Hanna, Joe Wright’s action thriller about a teenager trained from childhood to be an assassin, is the movie you’d most want to see projected on monitors the next time you’re 23 and getting drunk at a nightclub. The pounding Chemical Brothers soundtrack would drown out the sillier parts of the screenplay, and you’d catch dazzling glimpses of apprentice killer Hanna (Saoirse Ronan) racing through Morocco’s dry heat or an abandoned East German amusement park. Her karate chops and kicks would inform your dancing. The movie would travel through your veins like a drug, doubling your good time.
But when viewed in more mundane circumstances — namely, a movie theater — Hanna’s buzz isn’t as pure. Over-eager in almost every way, the movie keeps pressing scenes of deliberate weirdness on us. Some of these oddball moments do work to illustrate our heroine’s sense of disorientation. Educated but socially almost feral, Hanna has never been out of the landscape near the Arctic Circle where she was raised — until suddenly she’s in the middle of a desert, face to face with a pushy English girl holding a parasol. (It’s like a passage out of Nicolas Roeg’s Walkabout.) Other scenes feel more like something imagined by an over-caffeinated, under-confident David Lynch, as when Hanna’s target, the CIA agent Marissa (Cate Blanchett), stops for reinforcements at a sex club featuring hermaphrodites. The only constant is Ronan (who also starred in Wright’s Atonement), who pours a dreamy concentration into her portrayal of Hanna. Her pale, almost pinched little face and steady, cornflower-blue eyes bewitch us even when the movie doesn’t. She’s ethereal, yet we never question her strength.
Once upon a time Hanna had a mother who looked like Kate Moss and gave her a big book of Grimm’s fairy tales. Then Hanna’s mother was murdered, and her heartbroken and obsessive father, Erik (Eric Bana), whisked her off to the frigid wilderness to prepare for revenge. For example, he wakes her up in the night by putting a gun to her head and seeing how fast she reacts. (Their father-daughter training is lot more somber than that of Kick-Ass.)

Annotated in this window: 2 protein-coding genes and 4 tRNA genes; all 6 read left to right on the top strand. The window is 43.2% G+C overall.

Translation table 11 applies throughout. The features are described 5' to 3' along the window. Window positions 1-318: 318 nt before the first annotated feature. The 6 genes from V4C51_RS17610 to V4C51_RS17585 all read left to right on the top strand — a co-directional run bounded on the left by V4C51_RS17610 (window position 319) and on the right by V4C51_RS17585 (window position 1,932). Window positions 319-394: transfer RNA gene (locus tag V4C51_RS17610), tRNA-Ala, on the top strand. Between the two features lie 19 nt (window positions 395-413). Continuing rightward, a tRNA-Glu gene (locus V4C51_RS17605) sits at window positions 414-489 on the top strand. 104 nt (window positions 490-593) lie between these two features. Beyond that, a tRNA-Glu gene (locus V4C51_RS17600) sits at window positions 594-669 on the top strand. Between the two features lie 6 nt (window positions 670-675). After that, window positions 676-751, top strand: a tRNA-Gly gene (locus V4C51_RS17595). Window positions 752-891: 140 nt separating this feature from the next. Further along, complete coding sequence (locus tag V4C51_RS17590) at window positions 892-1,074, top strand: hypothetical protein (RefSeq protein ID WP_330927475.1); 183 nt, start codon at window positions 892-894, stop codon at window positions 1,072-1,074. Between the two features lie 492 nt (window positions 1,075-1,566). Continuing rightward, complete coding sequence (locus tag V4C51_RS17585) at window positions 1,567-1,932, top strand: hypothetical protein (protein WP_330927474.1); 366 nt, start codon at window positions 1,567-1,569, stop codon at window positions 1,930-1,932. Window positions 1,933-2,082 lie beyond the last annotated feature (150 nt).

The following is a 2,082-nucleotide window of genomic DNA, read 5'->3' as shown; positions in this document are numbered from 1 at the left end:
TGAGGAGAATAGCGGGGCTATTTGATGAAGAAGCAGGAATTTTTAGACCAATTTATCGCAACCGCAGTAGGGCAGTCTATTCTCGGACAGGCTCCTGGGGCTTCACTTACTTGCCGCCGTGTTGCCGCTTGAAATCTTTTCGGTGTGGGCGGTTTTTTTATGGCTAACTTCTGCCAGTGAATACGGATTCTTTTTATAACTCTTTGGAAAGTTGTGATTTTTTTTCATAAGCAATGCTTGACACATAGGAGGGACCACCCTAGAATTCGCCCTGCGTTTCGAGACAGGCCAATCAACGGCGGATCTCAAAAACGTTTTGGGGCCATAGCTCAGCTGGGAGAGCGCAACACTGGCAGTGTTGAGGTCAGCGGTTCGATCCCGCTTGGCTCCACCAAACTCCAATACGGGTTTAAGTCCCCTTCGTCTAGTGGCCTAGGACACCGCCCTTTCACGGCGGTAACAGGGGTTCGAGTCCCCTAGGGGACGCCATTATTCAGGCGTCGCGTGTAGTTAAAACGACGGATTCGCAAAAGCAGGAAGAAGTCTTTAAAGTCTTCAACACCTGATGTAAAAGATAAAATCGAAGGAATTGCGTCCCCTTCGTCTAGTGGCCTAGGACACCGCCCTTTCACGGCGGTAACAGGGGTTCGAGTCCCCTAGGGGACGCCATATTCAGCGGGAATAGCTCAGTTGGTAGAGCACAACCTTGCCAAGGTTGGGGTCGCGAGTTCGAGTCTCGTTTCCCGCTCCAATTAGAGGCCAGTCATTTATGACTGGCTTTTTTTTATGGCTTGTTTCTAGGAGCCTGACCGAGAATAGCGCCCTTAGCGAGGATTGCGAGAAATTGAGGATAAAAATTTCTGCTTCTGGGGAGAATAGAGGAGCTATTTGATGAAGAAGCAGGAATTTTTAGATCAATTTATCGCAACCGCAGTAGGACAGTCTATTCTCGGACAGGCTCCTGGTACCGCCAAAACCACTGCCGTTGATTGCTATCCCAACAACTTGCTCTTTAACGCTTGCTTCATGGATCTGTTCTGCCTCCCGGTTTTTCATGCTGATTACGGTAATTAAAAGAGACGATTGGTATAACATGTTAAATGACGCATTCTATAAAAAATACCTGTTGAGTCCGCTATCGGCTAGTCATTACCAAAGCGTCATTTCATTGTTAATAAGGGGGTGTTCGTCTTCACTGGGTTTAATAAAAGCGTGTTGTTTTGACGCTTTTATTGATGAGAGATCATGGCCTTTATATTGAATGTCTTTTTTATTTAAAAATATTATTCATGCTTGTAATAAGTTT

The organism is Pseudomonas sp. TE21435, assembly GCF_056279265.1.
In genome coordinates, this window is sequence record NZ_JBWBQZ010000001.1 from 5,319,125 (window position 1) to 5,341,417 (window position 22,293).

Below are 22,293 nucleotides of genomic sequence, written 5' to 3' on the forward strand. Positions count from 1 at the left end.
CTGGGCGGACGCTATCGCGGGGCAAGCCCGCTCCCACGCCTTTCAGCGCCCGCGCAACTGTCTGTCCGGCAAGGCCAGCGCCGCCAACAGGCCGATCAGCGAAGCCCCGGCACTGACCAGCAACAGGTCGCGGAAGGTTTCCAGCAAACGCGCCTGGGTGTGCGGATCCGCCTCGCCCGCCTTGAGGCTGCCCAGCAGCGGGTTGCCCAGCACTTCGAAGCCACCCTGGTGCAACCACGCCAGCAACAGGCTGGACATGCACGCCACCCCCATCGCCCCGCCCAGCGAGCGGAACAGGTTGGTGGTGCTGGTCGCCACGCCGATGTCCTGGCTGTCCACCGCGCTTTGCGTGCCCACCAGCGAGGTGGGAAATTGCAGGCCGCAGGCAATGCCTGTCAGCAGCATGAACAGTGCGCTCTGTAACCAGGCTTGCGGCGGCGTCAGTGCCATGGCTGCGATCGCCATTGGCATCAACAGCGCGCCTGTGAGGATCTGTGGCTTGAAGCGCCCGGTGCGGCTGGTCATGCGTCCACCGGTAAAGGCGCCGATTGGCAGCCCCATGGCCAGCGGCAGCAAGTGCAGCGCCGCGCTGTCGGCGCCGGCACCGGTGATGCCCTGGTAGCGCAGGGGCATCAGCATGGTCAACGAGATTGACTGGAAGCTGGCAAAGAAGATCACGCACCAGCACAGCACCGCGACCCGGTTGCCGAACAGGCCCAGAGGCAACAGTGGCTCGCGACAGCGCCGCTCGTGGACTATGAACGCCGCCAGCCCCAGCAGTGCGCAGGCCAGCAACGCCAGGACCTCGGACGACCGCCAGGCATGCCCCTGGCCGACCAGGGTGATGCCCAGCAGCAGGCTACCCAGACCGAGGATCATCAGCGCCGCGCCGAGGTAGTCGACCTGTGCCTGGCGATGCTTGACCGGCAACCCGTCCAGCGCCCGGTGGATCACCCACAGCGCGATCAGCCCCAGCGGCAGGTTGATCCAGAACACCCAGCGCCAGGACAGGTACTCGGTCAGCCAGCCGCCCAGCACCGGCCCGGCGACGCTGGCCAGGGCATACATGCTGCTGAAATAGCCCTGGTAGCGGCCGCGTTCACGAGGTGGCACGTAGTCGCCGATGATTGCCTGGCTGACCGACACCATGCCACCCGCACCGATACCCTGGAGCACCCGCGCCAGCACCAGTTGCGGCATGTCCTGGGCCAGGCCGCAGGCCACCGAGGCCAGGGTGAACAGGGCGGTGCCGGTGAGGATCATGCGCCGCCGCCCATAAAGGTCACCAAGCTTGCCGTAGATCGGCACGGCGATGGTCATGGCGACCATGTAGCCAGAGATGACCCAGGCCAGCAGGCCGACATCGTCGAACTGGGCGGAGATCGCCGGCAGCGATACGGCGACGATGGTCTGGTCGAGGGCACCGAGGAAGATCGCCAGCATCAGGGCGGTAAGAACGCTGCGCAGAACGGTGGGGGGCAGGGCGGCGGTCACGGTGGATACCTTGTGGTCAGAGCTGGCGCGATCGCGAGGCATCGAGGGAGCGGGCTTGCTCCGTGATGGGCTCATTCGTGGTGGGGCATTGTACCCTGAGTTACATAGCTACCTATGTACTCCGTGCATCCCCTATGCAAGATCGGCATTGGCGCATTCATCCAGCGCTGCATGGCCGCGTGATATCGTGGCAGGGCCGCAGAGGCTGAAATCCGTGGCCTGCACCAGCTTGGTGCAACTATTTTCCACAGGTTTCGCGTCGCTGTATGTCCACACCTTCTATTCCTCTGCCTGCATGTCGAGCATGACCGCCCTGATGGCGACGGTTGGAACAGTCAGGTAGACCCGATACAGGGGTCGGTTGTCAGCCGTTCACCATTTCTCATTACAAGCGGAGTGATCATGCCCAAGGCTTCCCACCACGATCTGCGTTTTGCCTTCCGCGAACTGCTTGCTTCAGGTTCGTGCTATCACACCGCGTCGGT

The lonely father and his lonely daughter keep discussing whether Hanna is “ready.” (Given Wright’s embrace of the theme and mood of Brothers Grimm tales, which are ripe with sexual subtext, this is vaguely creepy.) When Hanna is “ready,” she’ll lose the purity of her sheltered world and summon her target by pushing a lever on a creaky old machine that looks like something out of Lost’s ’70s segments. When that blood-red light flashes, somewhere across the world, Marissa goes on high alert. Marissa isn’t scared so much as she is tantalized; she feels some sense of ownership toward the girl.
As Hanna attempts to complete her mission, Wright whirls through scenes with a wild energy — and then, unexpectedly, turns the movie into a fish-out-of-water story. Erik has taught Hanna to speak every language from German to Arabic, but not what function a passport serves, how to turn on an electric switch or what normal kids are like. Being trapped in an underground bunker the size of the Pentagon doesn’t faze her, but when she first encounters that English girl, Sophie (Jessica Barden of Tamara Drewe), and her little brother, Miles (Aldo Maland), Hanna stares at them as if they were Martians.
The interlude that follows — Hanna’s travels with Sophie and her hippie parents (Olivia Williams and Jason Flemyng) — may strike some as a distraction from the important business of being a possibly-superhuman sylph kicking the stuffing out of grown men like Marissa’s No. 1 henchman (Tom Hollander, who wears yellow tracksuits and appears to have carefully studied Dennis Hopper’s Blue Velvet performance). But of all the surreal elements in Hanna, none pleased me more than this family, particularly Sophie’s habit of popping out of nowhere or her mosquito-like whining (“My fungal nail infection is back!”). Imagine Jason Bourne pausing in his race to Berlin for some Judy Blume-style coming-of-age time. These Brits are loons, but they also provide our first chance to empathize with the rather robotic Hanna. When she spies on them sharing laughs over dinner, we see real longing on her freckled face for regular family life.
That yearning is the emotional priority of Hanna, but the central conflict — Marissa and Hanna’s cat-and-mouse game — lacks urgency. Marissa is demonized as the childless career bitch who cares nothing for family; her brand of villainy is so cliched that it’s hard to scrape up a visceral desire to see her die.
Moreover, the Grimm echoes feel contrived. It is bad luck for Wright to be opening his fairytale flick right after the abysmal Red Riding Hood, but the problem is bigger than timing. It’s all so broad — on multiple occasions, he has Blanchett do some brushing and flossing, as if she’s the Big Bad Wolf preparing for her succulent supper of girl. The interminable, climactic fight scene itself is engineered to give us time to admire the work of the location scout who found just the right setting to maximize the Grimm business. All this arch obviousness comes at a cost. It’s a feast for the eyes, but we’re still hungry.